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Metal Hardness and Your Final Drive Motor

by Dr McCaslin | May 27, 2024 |

Final Drive Failure, Materials


The choice of materials used in your final drive motor is extremely important. The engineers behind hydraulic motors don't randomly choose what type of steel or brass to use. So here is a quick introduction to one of the characteristics engineers consider: material hardness.

Metal Hardness and Your Final Drive Motor

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Why Metal Hardness is Critical 

Metal hardness is crucial for several reasons. First, it determines a material's resistance to deformation, which helps to ensure its structural integrity under varying loads and pressures. Hardness also influences a metal's wear resistance, which is important in components subject to abrasion or friction. Hardness extends a component’s lifespan and reduces its maintenance costs. Harder metals also retain their shape and dimensions better during manufacturing and use. Hardness also correlates with material strength, contributing to a system's overall performance and reliability. 

Testing for Metal Hardness

Several hardness tests exist, with the most common for metals discussed below. The Rockwell Hardness and Brinell tests are most familiar to the author, but are certainly not the only methods used.

Brinell Hardness

In the Brinell hardness test, a known load is applied to the surface through a hardened steel ball with a known diameter. The diameter of the indentation left by the ball is measured, and the BHN (Brinell Hardness Number) is then the load divided by the surface area of the indent. The higher the value, the harder the material.

Rockwell Hardness

The Rockwell hardness test measures a material's resistance to indentation by pressing an indenter (either a diamond cone or a steel ball) into the surface with two specific loads applied sequentially. The depth difference between the initial penetration and the final penetration depth, after removing the higher load, determines the Rockwell hardness value. This value indicates how much the material deformed under pressure, with higher values signifying a harder material.

The Rockwell hardness also has scales for different materials and loads, with the B and C scales the most commonly used ones for steel.

Vickers Hardness

The Vicker’s hardness test works much like the Brinell test with one significant difference: It uses a square-based diamond pyramid with an included point angle of 136°. The Vicker’s hardness number is then the known load in kg divided by the surface area of the impression made by the pyramid. High numbers indicate harder materials, as with the Brinell and Rockwell hardness tests.

Comparing Surface Hardness

The table below compares the surface hardness of iron, stainless steel, and carbon steel. The * is there to remind us that these are just average values that will vary depending on the types of heat treatments performed on the metals.

Achieving Surface Hardness

Metals' surface hardness can be achieved through various processes that can be tailored to a component’s needs. One common method is heat treatment, where metals are heated to high temperatures and then rapidly cooled, altering their microstructure to increase hardness.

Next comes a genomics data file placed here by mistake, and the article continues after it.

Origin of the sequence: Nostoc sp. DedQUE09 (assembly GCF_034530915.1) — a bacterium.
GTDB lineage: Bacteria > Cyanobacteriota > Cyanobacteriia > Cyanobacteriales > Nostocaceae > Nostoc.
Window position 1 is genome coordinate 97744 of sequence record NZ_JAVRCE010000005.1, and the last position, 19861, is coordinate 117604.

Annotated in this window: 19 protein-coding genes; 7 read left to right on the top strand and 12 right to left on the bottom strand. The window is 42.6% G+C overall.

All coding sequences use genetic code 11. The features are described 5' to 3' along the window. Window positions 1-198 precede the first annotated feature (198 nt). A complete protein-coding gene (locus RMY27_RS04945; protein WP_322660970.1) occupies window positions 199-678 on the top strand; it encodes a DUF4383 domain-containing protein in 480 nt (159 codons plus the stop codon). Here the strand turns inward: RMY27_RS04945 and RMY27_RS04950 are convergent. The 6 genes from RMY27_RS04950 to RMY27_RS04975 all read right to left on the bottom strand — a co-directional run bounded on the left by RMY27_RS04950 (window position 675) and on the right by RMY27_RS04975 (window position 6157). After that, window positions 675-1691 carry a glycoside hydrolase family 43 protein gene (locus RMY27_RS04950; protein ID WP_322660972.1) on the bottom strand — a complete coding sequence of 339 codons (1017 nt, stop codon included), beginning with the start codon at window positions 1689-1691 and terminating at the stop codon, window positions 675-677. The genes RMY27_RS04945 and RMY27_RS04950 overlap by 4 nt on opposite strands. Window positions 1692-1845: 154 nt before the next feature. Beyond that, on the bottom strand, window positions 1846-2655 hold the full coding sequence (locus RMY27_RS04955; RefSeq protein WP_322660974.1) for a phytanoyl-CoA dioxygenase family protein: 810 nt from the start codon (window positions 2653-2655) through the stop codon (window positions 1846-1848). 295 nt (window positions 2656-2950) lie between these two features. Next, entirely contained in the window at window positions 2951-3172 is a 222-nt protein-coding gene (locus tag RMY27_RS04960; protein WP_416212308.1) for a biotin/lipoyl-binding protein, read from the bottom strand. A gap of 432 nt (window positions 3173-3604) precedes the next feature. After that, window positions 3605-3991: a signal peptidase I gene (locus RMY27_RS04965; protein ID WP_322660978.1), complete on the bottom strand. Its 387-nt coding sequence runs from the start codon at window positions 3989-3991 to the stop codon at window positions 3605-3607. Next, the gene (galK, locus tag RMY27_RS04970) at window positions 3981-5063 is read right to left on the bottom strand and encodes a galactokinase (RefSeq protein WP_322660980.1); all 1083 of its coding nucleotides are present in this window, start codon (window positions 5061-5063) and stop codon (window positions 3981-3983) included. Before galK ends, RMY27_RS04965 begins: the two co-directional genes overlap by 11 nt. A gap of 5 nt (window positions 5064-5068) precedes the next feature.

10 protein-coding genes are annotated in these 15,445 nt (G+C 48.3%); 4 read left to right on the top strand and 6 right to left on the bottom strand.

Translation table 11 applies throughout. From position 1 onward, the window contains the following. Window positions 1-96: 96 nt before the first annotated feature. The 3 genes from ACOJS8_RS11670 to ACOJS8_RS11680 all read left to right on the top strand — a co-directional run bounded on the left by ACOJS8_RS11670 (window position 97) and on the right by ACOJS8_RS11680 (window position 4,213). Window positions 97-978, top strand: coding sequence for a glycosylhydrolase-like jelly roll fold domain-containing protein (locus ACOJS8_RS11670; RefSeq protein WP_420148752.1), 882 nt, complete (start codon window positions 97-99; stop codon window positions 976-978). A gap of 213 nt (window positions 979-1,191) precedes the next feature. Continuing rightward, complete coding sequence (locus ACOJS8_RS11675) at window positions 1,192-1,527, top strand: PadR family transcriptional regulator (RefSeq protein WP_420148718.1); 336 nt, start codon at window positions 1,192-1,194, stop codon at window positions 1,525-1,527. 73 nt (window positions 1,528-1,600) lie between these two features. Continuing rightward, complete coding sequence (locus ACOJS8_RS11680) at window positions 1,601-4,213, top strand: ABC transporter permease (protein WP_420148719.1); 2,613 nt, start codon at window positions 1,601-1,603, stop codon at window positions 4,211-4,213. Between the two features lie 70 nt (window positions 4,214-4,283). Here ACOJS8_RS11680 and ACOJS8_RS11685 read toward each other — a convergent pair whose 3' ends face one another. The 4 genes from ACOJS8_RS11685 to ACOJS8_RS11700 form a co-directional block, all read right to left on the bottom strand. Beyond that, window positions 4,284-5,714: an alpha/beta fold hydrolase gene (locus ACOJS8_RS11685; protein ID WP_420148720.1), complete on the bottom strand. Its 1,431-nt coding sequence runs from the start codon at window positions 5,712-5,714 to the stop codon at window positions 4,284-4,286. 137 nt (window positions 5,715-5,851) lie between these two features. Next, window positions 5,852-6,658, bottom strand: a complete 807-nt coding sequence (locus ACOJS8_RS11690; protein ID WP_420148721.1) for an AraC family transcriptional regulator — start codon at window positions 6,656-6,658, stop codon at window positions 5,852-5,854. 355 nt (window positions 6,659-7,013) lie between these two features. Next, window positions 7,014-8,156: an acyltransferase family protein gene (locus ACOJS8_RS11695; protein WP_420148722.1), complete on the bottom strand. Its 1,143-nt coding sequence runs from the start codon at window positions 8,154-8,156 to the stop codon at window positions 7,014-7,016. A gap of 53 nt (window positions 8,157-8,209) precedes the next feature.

Induction hardening is a special type of heat treatment that is often used with gears and bearings. Current is induced in the part to achieve hardness to a certain depth, as shown in the video below.

Another technique is case hardening, in which the metal's surface is enriched with carbon or nitrogen through processes like carburizing or nitriding. This forms a hardened outer layer while preserving the material's overall properties, like toughness and strength. This method is really effective for enhancing surface hardness in applications with critical wear resistance, such as the gears and bearings in your final drive motors.

Surface hardness can be achieved through mechanical processes like shot peening or cold working. Shot peening bombards the metal surface with high-velocity particles that inducing compressive stresses on the surface that make it hard and resistant to fatigue failure. Shot peening works much like abrasive cleaning if the sand particles are hard steel pellets. 

On the other hand, cold working involves deforming the metal at close to room temperature (unlike heat treatment, which occurs above the metal’s recrystallization temperature), causing dislocations and grain refinement that increase hardness.


The hardness of metals in your final drive varies depending on their purpose: gears and bearings require a different hardness level than the hubs and shafts. For example, you want a drive shaft that has a hard, wear-resistant surface but a tough core to handle any loads that try to bend it. If the core is too brittle and rigid, then it will likely break under specific loads and won't be able to handle long-term stresses. Gear teeth must be hard, wear-resistant, and extremely strong while highly resistant to fatigue failure. On the other hand, the exterior hub can handle things like gouges without affecting the drive's performance; the hubs need to handle extremely high internal pressure.

At Texas Final Drive, we ensure that any parts going into your final drive or forming its hub are of the correct type of material for the jobs they have to do. We use high-quality parts that we know will have the correct strength, hardness, dimensions, and tolerances to support the performance of your final drive.

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Topics: Final Drive Failure, Materials

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